Gov. Asa Hutchinson today signed an executive order to create the Arkansas School Safety Commission, which will produce two reports — the first due Jul. 1 and the second Nov. 30—- to look at mental health, school security plans and how schools partner with local law enforcement.

It will NOT look at the tool of the violent events, specifically the school massacre in Florida, that gave rise to today’s election season press event. “This is not a gun control commission,” Hutchinson told reporters.

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He also gave $300,000 to the Criminal Justice Institute (CJI) to train school resource officers and look at security assessments for schools.

The commission will be headed by Dr. Cheryl May, director of the Criminal Justice Institute.

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Hutchinson said “school safety,” not guns,  “is the exclusive mission of this commission.” He noted differences of opinion on gun safety issues. He also said, in apparent response to suggestions that the age for purchasing guns should be raised to 21, that many shooters are older than 21. The man accused in the Florida slaughter, Nikolas Cruz, is 19. His full quote:

“This is not a gun control commission. It’s not addressing school safety from that standpoint. This is a school safety commission. And I’ve said repeatedly that I want to address things that we can agree upon and that are obvious will make a difference. So the debate will continue, I’ve stated my position, that I don’t think further gun control is a solution to school safety. And so we want to focus on this. This is something we agree upon. And that’s the exclusive mission of this commission.”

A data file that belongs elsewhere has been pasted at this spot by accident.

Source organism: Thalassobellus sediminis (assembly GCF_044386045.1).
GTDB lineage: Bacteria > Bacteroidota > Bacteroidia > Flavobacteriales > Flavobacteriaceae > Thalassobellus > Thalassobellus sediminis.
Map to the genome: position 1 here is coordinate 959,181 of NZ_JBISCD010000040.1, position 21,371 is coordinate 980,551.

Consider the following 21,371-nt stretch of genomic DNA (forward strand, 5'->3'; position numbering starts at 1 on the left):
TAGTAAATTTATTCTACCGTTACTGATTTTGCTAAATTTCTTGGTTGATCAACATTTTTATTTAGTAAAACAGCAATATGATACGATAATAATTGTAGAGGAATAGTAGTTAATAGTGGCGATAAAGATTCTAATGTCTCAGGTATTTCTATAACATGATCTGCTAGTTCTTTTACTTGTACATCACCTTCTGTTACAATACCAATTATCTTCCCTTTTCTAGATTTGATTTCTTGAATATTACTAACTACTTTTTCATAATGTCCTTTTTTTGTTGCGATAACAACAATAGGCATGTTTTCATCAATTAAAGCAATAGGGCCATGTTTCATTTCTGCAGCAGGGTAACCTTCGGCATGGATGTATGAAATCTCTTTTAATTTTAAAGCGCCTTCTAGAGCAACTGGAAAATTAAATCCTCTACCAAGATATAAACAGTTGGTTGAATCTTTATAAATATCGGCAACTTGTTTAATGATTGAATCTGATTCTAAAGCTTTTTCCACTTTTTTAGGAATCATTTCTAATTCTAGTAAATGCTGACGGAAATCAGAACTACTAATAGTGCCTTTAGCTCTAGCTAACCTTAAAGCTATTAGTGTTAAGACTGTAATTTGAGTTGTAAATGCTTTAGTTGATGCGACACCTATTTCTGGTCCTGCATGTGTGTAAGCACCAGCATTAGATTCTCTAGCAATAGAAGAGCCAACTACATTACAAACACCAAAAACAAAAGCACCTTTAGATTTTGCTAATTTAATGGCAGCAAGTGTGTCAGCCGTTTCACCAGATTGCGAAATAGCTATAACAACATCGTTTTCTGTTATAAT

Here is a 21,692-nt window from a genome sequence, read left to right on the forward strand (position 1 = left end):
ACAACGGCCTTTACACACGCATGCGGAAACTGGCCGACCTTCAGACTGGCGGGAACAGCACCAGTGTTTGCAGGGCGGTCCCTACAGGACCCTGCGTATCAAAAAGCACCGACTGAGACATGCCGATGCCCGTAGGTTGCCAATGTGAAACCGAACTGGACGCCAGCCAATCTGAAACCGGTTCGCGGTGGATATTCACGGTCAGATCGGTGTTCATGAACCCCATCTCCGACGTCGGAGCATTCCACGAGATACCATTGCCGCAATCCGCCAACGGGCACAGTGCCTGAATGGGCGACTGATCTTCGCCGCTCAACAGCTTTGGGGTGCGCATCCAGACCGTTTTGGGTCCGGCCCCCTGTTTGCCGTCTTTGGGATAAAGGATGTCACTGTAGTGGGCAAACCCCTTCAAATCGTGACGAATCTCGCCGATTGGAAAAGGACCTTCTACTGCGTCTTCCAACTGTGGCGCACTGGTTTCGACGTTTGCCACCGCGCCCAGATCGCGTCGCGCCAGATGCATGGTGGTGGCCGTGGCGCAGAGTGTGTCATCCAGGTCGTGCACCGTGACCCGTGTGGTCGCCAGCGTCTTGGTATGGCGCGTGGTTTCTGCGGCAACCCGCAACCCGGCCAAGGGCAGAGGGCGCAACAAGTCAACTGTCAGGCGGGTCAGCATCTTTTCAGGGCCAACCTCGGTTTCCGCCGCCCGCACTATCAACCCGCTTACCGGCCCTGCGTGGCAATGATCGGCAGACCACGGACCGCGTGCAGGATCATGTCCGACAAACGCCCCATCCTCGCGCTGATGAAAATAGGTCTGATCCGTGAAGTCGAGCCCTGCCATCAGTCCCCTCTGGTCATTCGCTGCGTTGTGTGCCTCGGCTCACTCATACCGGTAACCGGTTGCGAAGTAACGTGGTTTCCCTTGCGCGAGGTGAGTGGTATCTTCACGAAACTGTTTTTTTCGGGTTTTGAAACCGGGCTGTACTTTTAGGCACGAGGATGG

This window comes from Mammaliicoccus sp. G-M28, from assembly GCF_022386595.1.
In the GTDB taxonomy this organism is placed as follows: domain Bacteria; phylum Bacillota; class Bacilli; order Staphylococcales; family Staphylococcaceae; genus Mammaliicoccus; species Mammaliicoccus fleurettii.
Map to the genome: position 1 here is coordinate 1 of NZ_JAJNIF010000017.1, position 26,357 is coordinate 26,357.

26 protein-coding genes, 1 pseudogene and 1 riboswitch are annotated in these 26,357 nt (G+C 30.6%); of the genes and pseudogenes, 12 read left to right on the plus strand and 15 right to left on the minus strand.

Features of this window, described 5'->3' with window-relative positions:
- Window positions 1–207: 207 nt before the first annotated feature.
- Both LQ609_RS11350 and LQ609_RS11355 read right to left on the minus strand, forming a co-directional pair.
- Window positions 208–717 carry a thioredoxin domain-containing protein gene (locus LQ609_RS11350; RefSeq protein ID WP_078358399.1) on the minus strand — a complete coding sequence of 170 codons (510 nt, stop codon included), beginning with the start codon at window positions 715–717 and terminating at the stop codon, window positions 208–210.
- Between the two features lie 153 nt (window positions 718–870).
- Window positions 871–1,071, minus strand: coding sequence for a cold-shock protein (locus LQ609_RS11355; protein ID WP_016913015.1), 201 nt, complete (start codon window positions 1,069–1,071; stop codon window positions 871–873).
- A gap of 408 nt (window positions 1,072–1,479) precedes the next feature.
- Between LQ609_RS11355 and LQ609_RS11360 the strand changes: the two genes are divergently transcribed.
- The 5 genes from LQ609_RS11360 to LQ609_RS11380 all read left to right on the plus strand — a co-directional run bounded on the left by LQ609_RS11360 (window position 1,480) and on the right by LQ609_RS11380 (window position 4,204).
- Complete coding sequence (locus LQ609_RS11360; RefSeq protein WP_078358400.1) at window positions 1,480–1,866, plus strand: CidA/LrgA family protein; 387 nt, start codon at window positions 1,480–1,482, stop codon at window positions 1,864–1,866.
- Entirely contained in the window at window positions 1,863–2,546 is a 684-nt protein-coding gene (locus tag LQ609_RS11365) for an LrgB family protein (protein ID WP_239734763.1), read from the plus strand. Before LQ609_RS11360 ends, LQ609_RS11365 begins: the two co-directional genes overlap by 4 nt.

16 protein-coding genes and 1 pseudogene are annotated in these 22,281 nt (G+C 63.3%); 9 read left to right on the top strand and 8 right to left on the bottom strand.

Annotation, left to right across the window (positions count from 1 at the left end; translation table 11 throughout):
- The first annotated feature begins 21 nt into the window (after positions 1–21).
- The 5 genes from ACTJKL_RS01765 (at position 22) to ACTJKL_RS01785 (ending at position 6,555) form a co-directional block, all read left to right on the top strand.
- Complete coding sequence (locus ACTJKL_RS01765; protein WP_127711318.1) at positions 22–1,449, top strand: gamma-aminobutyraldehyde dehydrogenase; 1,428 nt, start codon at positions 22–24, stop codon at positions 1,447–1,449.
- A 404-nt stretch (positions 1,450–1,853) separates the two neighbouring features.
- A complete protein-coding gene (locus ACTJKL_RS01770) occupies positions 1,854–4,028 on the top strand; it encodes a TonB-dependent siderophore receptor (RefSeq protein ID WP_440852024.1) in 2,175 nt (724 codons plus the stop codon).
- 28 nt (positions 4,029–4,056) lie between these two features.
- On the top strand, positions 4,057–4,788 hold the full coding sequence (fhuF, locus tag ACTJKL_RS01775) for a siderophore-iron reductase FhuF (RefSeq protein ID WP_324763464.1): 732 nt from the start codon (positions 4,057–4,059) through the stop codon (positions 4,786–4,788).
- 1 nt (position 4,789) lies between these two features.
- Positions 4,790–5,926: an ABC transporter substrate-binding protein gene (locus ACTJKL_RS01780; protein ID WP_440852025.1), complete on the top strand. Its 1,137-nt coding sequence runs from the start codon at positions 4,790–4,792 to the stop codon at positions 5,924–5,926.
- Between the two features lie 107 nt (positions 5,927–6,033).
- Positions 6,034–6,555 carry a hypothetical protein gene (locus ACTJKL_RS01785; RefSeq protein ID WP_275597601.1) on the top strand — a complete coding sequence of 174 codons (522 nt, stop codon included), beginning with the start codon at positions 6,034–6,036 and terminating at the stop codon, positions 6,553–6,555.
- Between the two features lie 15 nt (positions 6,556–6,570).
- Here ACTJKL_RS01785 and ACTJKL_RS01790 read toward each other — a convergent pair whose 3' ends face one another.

Arkansas in 2015 passed legislation to allow school employees to be licensed to carry weapons if a school district chooses. Currently, 13 school districts operate within that program, Hutchinson said. He also said that he does not support legislation that raises the age for owning an assault rifle to 21. “That’s not a solution,” he said. “School safety is a solution.”

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“This commission on school safety is to look at the broad range of issues surrounding safety in our schools,” he said, including mental health (with counselors), school architecture, and “prevention and response capability” with local law enforcement.

Hutchinson said that there’d been some improvement in school safety officers, up from last year’s 299 to 316 this year, but that still only accounts one-third of schools.

The commission will include school teachers, sheriffs, school superintendents, a school counselor, and a representative from the attorney general’s office. None was named from Moms Demand Action.  The commission members (and the governor said he might add some):

Dr. Cheryl May – Chair
Director, Criminal Justice Institute (CJI)
University of Arkansas System

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Bill Temple – Vice Chair
Retired Special Agent, Federal Bureau of Investigation (FBI)

John “Don” Kaminar
Special Projects and School Safety Manager
Arkansas Department of Education (ADE)

Brad Montgomery
Director of Public School Academic Facilities
Arkansas Department of Education (ADE)

A.J. Gary
Director, Arkansas Department of Emergency Management (ADEM)

Sheriff Tim Helder
Washington County Sheriff

Jami Cook
Director, Arkansas Law Enforcement Training Academy (ALETA)

Will Jones
Deputy Attorney General, Special Investigations Unit
Office of the Attorney General

David Hopkins
Superintendent, Clarksville School District

Dawn Anderson
High School Counselor, Hot Springs High School

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John Allison
Teacher, Vilonia High School

Hopkins led the way on opening school campuses to armed teachers. I wonder if the governor considered adding someone who views arming teachers — as opposed to security officers — as problematic. Hutchinson himself once felt that way.